Photographer Lawrence Jackson

 

THE TENURE OF THE FIRST WOMAN, first Black, and first Asian American to serve as Vice President of the United States will be visually documented by a Black photographer. Lawrence Jackson was named photographer to Vice President-Elect Kamala Harris on Jan. 15. The Biden-Harris transition announced a number of White House staff appointments, including members of its communications, press, photo, and digital strategy teams.

“To meet the unprecedented challenges facing our nation, we need to communicate clearly and honestly with the American people. These appointees are dedicated public servants who will help us deliver on our commitment to contain the coronavirus pandemic, create an economy that works for working people, and rebuild our country in a way that lifts up all Americans. I’m proud to serve the American people alongside them in the White House,” Harris said in a statement.

Jackson has been serving as staff photographer to Harris on the Biden-Harris Campaign. He brings formidable White House experience to his new role. The appointment marks a return to the White House. For eight years, Jackson was a staff photographer in the White House Photo Office during the Obama administration. He was the only Black photographer on staff during the two terms of the first Black President.

Prior to working for the Obama White House, he was a photojournalist for the Associated Press in Boston, Mass., and Washington, and also worked The Virginian-Pilot in Norfolk, Va.

In the intervening years, Jackson was a freelance, Washington-based editorial and political photographer. During the 2020 Democratic Presidential Primary, he did some work for Sen. Elizabeth Warren (D-Mass.) and Mayor Pete Buttigieg. He has also been photographing for the Obama Foundation.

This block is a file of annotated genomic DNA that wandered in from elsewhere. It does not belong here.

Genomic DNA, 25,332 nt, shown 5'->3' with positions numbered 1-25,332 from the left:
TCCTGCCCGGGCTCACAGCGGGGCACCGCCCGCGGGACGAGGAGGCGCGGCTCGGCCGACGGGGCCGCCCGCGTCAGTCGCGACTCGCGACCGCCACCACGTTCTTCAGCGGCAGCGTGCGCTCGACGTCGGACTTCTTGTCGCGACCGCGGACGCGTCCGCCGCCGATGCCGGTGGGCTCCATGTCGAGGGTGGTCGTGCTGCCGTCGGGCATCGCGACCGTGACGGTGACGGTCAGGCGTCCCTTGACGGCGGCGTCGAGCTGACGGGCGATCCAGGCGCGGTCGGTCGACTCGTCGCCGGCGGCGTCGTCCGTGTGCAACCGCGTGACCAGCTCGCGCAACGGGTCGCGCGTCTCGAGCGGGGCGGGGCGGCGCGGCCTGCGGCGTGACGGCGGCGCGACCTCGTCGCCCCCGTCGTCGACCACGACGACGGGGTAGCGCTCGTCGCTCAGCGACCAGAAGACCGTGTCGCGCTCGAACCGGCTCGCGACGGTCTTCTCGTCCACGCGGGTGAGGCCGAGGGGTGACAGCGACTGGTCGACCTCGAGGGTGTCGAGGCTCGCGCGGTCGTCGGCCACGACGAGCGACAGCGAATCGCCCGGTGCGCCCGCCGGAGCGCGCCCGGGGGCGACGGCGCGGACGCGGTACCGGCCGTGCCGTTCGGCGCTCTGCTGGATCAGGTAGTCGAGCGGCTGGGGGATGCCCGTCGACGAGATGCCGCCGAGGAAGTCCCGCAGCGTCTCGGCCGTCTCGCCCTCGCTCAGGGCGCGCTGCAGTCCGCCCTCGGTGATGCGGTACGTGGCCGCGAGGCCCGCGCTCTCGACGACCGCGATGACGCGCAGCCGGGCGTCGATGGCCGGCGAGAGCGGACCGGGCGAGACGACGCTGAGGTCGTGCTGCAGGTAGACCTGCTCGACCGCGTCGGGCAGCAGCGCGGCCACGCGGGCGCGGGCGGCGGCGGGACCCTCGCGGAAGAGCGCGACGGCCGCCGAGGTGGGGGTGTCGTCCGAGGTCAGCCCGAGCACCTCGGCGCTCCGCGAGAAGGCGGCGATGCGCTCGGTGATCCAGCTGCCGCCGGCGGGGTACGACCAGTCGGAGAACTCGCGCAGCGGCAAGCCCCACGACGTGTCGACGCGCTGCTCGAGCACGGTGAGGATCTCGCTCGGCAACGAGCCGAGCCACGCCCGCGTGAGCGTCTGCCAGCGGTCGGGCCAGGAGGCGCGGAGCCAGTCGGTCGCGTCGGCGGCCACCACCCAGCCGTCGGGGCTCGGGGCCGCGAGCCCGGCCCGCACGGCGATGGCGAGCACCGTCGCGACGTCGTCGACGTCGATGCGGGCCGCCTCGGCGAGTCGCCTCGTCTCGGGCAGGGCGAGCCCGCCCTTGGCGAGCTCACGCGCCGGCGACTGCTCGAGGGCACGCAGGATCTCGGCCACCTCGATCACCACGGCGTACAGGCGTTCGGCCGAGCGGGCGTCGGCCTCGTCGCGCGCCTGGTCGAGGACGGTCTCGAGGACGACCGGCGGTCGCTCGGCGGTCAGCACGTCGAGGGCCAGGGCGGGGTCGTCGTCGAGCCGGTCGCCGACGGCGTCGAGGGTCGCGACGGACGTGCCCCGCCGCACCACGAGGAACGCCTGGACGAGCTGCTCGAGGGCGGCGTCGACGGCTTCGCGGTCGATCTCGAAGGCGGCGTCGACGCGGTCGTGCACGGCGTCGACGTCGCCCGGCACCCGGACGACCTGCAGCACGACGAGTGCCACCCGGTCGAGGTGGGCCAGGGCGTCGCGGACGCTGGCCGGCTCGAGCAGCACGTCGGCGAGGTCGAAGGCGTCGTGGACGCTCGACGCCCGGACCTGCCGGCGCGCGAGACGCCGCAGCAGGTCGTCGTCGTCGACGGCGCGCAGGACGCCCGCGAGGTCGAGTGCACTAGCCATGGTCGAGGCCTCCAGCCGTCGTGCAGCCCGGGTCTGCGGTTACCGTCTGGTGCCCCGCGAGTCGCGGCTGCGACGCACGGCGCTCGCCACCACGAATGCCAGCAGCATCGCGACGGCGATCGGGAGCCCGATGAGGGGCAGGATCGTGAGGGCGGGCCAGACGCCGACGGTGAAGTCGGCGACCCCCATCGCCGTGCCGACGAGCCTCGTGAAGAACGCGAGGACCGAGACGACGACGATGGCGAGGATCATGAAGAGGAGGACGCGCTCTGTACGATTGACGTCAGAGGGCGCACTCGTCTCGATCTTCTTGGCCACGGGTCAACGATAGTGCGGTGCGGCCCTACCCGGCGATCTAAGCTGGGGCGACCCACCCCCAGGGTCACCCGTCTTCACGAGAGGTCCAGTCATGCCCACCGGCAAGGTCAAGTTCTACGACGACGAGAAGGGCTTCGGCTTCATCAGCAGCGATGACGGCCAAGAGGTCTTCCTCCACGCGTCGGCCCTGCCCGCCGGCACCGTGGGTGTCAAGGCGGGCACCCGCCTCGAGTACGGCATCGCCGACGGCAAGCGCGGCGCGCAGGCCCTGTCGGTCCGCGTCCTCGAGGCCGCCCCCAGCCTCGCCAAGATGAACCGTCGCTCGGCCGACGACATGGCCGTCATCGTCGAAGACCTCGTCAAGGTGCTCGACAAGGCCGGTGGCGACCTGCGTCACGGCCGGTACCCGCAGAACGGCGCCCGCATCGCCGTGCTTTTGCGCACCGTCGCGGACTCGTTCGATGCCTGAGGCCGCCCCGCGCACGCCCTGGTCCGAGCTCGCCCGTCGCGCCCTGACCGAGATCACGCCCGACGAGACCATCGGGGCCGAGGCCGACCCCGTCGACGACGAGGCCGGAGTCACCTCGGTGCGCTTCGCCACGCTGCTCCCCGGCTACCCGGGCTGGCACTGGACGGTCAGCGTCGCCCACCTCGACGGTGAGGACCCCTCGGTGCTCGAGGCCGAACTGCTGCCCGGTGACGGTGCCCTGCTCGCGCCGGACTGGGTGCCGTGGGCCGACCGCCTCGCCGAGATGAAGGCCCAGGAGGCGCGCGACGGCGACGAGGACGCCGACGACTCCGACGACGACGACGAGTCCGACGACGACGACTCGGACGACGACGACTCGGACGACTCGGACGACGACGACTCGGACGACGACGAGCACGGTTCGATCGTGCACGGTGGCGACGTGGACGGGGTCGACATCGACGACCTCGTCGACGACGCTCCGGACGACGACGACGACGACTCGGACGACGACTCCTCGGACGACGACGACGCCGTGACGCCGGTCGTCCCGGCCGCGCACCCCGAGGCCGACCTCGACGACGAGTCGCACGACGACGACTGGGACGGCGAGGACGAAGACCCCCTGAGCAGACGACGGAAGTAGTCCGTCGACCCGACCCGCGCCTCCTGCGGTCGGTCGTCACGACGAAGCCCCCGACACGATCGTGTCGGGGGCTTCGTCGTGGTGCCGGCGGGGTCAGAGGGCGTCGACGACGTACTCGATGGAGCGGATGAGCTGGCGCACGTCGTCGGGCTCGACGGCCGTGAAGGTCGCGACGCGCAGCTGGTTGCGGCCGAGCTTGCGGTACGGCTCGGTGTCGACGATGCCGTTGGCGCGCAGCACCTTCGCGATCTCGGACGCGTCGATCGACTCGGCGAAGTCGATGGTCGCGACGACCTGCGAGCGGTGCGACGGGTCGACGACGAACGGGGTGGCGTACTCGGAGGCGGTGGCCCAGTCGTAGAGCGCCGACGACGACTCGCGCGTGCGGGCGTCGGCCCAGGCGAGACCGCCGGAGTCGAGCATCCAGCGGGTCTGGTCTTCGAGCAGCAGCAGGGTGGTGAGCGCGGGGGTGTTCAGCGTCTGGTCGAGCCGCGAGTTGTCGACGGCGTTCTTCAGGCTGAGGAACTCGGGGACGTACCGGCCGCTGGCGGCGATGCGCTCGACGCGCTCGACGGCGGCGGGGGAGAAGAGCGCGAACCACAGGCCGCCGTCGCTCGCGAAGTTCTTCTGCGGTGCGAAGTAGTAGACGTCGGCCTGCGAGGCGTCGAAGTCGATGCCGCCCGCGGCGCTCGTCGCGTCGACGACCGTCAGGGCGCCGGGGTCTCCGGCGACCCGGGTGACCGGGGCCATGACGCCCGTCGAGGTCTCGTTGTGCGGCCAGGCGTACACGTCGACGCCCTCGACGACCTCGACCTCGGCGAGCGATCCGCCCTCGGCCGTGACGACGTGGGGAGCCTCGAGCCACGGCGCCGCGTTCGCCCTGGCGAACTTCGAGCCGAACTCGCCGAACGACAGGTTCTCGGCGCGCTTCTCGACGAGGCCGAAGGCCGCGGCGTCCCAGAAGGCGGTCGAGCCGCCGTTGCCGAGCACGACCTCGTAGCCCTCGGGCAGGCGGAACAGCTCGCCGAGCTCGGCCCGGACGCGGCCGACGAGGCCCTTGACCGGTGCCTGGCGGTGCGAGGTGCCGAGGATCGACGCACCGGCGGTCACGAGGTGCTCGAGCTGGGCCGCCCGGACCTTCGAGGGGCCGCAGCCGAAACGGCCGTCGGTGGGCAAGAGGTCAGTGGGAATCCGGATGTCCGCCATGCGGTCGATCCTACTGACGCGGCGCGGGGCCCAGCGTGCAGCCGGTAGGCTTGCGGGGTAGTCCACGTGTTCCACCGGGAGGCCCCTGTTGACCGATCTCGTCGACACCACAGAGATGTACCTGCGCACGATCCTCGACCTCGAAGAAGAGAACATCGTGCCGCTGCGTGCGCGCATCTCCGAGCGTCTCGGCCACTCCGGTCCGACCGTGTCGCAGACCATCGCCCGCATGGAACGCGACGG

Jackson published “Yes We Did: Photos and Behind-the-Scenes Stories Celebrating Our First African American President” in 2019. President Obama wrote the foreword to the volume.

“Lawrence has a talent for capturing the big scene, the iconic images that will help explain our times for future generations,” Obama wrote. “But he also has a unique gift for capturing those quieter moments—the margins of a big event, the pauses in a busy day, some stolen time with Michelle and our girls.”

“Lawrence has a talent for capturing the big scene, the iconic images that will help explain our times for future generations. But he also has a unique gift for capturing those quieter moments—the margins of a big event, the pauses in a busy day, some stolen time with Michelle and our girls.”
— President Barack Obama


Oct. 27, 2020: Sen. Kamala Harris speaks at a Get Out the Vote event in Las Vegas, Nev. | Photo by Lawrence Jackson, Biden for President

 

Born and raised in Richmond, Va., Jackson got his first camera at 14 or 15-years old, he recalled. In “Yes We Can,” he wrote that his mother gave him a 35 mm, Pentax K1000 for Christmas. It was “black and silver-bodied with a 50 mm lens.” The camera “was a stretch financially,” Jackson wrote, “but she knew how much it meant for me to have it. Suddenly, I began to find my ‘voice’ through capturing the world around me.”

In 1990, he graduated from James Madison University. Today, he is a member of a small club of African Americans who have served as official White House photographers.

In addition to Jackson, the group includes Eric Draper, chief White House photographer during the eight-year Presidency of George W. Bush and Sharon Farmer. Serving in the Clinton White House from 1993 until the end of the administration, Farmer was the first Black woman hired as a White House photographer and she eventually led the photography team. She was director of the White House Photography office from 1999 to 2001, the first African American and first woman to serve in the role. All three photographers worked for the Associated Press before being tapped as Presidential photographers.